South Africa can become a leading world economy in the 21st century if it leverages transformative technologies like 5G, Cloud and AI to boost its productivity and innovation capabilities, says Huawei VP for Wireless Networks Marketing & Solutions Dr Mohammed Madkour.
Madkour was speaking at the first annual Huawei ICT Editors Xchange hosted at Founders Factory Africa, which saw tech media mingle with ICT experts and industry analysts, sharing thoughts on South Africa’s move towards digitisation and how step changes like 5G connectivity will benefit society.
In Madkour’s keynote presentation, he emphasised that during the roll-out of 5G – the latest generation of cellular network technology – countries should never lose sight of the overarching purpose of progress.
“We should not pursue technology simply for brand-building or marketing reasons,” he said.
“Technology innovations offer people the hope of a better life, more efficient businesses and a prosperous economy.”
“The confluence of cloud, AI and 5G technology will enable quantum leaps in the efficiency of industry, the prosperity of economies and the quality of life,” he said. “We just need to ensure that this takes place within an open, integrated and inclusive ecosystem.”
Madkour explained how 5G networks were built using existing base stations, but that these would be smaller, with 10 times the capacity, and how 4G LTE was used to establish 5G connections.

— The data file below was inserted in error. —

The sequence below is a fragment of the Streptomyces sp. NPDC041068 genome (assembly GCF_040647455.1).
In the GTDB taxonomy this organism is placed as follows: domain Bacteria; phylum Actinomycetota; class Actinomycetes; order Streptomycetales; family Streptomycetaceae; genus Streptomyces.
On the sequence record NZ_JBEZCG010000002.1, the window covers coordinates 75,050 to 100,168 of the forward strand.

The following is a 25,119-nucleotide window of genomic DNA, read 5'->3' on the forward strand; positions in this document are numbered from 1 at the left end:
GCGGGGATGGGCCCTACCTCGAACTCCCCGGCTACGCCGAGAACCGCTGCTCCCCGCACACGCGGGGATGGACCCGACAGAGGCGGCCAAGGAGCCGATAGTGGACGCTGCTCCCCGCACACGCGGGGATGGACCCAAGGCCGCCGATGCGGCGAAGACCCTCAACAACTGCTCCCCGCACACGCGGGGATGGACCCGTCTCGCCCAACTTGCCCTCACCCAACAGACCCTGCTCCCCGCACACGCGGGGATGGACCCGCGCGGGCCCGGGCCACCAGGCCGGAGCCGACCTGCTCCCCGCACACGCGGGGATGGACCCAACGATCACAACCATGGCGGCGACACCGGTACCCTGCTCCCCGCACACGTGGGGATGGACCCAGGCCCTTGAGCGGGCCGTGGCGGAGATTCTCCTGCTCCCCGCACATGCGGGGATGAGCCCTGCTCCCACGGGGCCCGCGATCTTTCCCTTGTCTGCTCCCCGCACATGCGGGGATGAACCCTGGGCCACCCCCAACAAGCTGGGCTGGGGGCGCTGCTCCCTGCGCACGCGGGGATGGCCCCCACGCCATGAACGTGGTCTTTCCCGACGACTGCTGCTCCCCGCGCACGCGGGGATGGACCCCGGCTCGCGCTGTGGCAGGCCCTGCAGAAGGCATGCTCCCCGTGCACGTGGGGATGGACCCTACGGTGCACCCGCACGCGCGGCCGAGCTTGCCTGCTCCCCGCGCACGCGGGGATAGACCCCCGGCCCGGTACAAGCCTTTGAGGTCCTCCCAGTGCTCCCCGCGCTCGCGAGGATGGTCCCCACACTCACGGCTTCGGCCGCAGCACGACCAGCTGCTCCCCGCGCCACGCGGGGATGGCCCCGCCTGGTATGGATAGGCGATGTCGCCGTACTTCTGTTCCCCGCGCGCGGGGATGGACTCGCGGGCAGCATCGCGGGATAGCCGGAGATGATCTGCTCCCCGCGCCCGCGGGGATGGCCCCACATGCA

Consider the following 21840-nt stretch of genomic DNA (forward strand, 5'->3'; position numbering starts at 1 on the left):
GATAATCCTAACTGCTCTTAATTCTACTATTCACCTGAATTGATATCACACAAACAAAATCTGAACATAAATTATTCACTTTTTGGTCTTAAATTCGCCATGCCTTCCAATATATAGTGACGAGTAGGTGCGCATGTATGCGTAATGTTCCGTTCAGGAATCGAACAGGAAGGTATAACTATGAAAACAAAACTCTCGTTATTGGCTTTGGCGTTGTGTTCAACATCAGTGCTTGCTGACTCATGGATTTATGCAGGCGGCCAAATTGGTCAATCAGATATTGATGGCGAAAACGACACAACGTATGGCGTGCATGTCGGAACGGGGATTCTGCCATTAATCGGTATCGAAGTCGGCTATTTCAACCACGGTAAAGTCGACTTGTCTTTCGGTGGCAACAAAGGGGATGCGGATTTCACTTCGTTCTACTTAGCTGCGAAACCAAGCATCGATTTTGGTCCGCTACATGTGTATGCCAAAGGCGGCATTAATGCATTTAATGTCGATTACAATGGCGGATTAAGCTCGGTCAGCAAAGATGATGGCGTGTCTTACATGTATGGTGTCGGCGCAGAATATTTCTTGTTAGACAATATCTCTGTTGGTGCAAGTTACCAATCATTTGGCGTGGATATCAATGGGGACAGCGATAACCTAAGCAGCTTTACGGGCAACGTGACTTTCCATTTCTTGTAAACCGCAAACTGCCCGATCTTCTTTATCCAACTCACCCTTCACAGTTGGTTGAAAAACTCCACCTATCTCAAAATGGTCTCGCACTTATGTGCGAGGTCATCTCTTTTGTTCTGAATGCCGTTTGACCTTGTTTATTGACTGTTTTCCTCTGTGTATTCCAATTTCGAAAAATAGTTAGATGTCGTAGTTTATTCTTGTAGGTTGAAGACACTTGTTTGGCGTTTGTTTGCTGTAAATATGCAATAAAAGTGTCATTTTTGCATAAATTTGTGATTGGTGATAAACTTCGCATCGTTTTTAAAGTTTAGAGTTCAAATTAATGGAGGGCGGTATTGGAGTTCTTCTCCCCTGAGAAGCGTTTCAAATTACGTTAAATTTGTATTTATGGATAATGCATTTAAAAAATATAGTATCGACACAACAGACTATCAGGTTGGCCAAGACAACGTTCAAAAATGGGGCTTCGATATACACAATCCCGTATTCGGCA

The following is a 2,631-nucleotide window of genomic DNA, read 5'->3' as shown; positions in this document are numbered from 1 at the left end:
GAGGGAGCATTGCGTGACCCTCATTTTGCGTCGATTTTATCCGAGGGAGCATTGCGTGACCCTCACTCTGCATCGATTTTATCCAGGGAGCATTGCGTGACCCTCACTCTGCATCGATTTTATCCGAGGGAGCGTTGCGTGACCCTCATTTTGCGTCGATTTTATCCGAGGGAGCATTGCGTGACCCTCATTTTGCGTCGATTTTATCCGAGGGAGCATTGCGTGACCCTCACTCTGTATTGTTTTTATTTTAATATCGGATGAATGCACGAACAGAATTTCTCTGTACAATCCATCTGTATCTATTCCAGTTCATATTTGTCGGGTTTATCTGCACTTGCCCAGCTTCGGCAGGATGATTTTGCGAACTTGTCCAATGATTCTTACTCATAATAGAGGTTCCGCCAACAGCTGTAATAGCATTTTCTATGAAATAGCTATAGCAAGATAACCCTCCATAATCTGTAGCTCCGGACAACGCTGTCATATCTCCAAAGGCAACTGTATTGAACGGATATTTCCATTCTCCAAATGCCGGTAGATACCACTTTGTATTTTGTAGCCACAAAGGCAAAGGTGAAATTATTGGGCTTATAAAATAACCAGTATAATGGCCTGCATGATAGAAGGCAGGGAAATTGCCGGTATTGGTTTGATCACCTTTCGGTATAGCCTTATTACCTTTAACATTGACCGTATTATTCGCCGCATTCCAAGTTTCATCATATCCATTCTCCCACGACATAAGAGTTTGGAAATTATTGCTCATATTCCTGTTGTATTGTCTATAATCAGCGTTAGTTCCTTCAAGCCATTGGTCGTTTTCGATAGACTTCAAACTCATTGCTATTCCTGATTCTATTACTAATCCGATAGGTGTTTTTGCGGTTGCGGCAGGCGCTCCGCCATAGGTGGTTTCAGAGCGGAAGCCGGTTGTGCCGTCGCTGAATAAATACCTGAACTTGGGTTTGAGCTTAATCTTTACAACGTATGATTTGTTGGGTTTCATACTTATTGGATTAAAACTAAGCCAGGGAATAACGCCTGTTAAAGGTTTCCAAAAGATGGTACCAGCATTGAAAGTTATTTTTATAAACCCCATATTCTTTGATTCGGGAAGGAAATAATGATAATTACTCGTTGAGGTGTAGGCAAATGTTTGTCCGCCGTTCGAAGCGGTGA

“Since 4G also functions as the fallback for the 5G network, a rand spent on 4G is a rand spent on 5G,” he said.
“It’s all about democratising connectivity, intelligence and broadband to empower people and businesses,” he said. “Countries and industries can use 5G, Cloud and AI to boost their productivity and innovation capabilities and improve competition. Countries become 21st-century
leaders by industrialising ICT and digitalising industries.”
Madkour said one way to boost business and to bring down data prices was to license more spectrum and to incentivise usage of 5G, which is the most efficient connectivity technology.
Farouk Osman Latib, from Huawei Cloud Africa, described the cloud as a runway, and AI, the Internet of Things and 5G as the engines that would enable society to take flight. Key to helping us reach our destination was for our people to be equipped with the relevant skills.
“We are now in an era where connectivity is a basic need,” he continued. “Connecting to the cloud is becoming essential because the cloud will be the enabler of all future digital technology.”
ICT lawyer Nozipho Mngomezulu, a partner at Webber Wentzel, outlined regulatory moves to manage technological progress. She explained how legislators planned to facilitate the move to digitisation through initiatives like WOAN (Wholesale Open Access Network). She emphasised the benefits of free or low-cost access for all and of enabling more entrants into the ICT sector.
The event culminated in a panel discussion, where the need for relevant IT training was again highlighted by speakers.
“5G, AI and the Cloud are tools,” said Madkour. “These tools will not transform our society. People will do that, as long as they have the right skills to use them effectively and to unlock the millions of possibilities that they offer.”